Iran’s spare oil production capacity is quite limited, Kamran Dadkhah, an associate professor in the Department of Economics at the US Northeastern University, expert on Iran believes.
“Prior to the Islamic revolution [in 1978-79] Iran produced 6 million barrels per day. On that basis Iran has close to two million barrels of unused capacity. But this is misleading,” Dadkhah told Trend by email on June 14.
The expert noted that over the past 38 years Iran’s oil fields have been deprived of required investment and maintenance.
“Therefore, Iran needs to attract substantial foreign investment and modern technology to be able to use its spare capacity,” he said.
Dadkhah expects Iran will continue its efforts to increase its oil production and exports, but this would not be an easy task. The expert noted that one problem in the way of attracting foreign investment was the so called buyback contracts, but the Iranian oil ministry has already abandoned those contracts in favor of joint investment.
What Iran needs to do now is to settle its problems with the United States and Saudi Arabia, he said. Dadkhah noted that many companies and investors are wary that investment in Iran may involve sanctioned individuals and institutions due to their connections to terrorists or money laundering groups. On the other hand, many oil companies do not want to antagonize another big oil producer, he said.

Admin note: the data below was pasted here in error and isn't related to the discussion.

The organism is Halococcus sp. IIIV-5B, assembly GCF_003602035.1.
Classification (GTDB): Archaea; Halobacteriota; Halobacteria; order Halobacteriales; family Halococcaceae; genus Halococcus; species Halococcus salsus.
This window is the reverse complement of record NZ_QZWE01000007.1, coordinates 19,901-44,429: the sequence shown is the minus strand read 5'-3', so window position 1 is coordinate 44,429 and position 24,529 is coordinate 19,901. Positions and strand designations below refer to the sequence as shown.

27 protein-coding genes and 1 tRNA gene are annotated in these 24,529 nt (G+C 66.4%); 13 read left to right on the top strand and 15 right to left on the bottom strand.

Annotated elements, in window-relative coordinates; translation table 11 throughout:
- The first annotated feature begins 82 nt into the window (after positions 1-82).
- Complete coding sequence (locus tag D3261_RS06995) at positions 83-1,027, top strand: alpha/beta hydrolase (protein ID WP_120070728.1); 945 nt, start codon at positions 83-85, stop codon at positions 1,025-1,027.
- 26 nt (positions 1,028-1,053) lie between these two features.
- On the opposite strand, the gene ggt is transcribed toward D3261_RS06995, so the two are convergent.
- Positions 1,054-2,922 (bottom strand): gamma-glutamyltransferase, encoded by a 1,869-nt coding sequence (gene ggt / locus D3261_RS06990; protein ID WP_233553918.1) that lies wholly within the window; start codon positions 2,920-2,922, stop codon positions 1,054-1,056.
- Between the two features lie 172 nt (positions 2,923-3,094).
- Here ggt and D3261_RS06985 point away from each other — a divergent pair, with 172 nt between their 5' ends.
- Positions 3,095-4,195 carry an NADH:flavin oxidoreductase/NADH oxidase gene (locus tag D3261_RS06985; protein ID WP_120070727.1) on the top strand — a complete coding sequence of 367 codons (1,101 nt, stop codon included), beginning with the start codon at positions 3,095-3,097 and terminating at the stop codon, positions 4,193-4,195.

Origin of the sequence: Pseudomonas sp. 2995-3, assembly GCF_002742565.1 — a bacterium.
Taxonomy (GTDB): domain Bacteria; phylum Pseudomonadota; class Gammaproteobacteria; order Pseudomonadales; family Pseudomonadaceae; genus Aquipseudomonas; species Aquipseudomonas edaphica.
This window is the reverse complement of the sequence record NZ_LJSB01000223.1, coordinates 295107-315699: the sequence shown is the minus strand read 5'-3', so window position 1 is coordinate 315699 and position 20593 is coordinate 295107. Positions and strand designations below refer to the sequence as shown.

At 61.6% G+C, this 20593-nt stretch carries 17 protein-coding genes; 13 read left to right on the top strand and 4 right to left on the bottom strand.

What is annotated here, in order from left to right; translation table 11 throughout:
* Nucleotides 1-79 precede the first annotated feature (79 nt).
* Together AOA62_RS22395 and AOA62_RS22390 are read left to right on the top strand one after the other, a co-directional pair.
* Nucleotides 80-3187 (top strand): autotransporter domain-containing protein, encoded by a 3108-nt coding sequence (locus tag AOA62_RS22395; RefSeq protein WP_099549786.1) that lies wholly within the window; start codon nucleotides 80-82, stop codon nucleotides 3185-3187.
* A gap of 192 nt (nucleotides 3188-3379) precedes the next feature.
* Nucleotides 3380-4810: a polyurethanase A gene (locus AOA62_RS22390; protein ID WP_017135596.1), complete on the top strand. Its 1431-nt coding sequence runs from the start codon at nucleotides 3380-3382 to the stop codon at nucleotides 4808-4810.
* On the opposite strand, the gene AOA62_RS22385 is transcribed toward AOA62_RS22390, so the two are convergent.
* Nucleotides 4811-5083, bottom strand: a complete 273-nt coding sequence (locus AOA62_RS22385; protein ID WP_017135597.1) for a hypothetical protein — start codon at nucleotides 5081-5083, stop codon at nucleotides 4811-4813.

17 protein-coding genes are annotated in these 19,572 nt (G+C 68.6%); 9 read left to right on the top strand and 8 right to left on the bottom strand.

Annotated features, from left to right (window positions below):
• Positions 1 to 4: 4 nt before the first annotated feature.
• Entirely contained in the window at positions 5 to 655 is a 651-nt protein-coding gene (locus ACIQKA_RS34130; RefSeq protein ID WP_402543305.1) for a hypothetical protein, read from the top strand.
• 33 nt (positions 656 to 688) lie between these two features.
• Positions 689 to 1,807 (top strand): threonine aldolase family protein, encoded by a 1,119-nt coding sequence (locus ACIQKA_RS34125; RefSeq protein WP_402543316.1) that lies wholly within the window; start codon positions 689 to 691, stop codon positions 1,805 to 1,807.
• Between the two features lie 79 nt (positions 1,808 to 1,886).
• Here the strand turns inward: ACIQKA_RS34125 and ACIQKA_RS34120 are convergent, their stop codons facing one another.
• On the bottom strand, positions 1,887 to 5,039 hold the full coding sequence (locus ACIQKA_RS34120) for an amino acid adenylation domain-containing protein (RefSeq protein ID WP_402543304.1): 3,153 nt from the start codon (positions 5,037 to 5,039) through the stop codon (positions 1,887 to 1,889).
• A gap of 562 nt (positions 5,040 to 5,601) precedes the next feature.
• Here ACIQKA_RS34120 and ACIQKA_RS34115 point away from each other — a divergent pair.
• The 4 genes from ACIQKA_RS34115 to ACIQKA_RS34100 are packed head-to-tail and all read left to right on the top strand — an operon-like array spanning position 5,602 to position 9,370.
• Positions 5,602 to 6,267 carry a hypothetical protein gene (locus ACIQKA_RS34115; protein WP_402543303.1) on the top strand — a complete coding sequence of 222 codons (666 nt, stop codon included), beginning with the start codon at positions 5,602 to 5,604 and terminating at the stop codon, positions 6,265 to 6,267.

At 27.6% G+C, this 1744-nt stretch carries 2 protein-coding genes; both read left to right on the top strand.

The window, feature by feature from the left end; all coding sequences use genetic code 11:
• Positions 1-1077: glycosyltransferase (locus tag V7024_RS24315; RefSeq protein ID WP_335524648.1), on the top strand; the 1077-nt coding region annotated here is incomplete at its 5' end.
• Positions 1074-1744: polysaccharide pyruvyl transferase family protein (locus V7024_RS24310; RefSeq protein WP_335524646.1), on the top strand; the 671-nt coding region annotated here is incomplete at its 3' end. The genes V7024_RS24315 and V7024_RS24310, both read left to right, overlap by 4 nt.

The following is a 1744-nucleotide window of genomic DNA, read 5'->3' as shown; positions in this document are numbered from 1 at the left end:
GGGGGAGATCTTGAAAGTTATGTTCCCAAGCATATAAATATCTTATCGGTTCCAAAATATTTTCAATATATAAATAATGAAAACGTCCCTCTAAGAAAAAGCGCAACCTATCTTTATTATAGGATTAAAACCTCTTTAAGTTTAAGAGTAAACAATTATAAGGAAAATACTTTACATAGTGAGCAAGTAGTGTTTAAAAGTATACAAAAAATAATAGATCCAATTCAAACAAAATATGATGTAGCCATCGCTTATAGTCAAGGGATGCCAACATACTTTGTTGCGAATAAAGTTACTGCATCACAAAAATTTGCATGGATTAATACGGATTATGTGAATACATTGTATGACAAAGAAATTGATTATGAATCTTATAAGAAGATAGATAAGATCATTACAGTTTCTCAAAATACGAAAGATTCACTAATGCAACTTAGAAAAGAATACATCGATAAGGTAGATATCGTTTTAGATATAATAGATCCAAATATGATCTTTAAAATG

“If Iran could settle these issues and provide a safe environment for investment, many oil companies would rush to invest in Iran,” Dadkhah said.
The expert believes Iran oil reserves both inland and in the Persian Gulf are quite attractive to oil companies, but Iran should settle for known companies with access to the latest technology such as Royal Dutch Shell and Exxon Mobil. Dadkhah does not expect that current low oil prices will hinder foreign companies from investing in Iranian oil fields.
“Oil production from conventional fields is still quite profitable. Moreover, it is expected that oil prices will stabilize and then increase in the future. Therefore, if other conditions are met, there will be investment in Iranian oil fields,” he said.
Earlier, Iran announced that it had achieved the pre-sanctions level of oil production. According to OPEC, oil production in Iran in May grew by more than 89,000 barrels per day – up to 3.562 million barrels per day. According to BP, Iran ranked fourth in the world in terms of the proven oil reserves, which amounted to 21.7 billion tons at the beginning of 2016.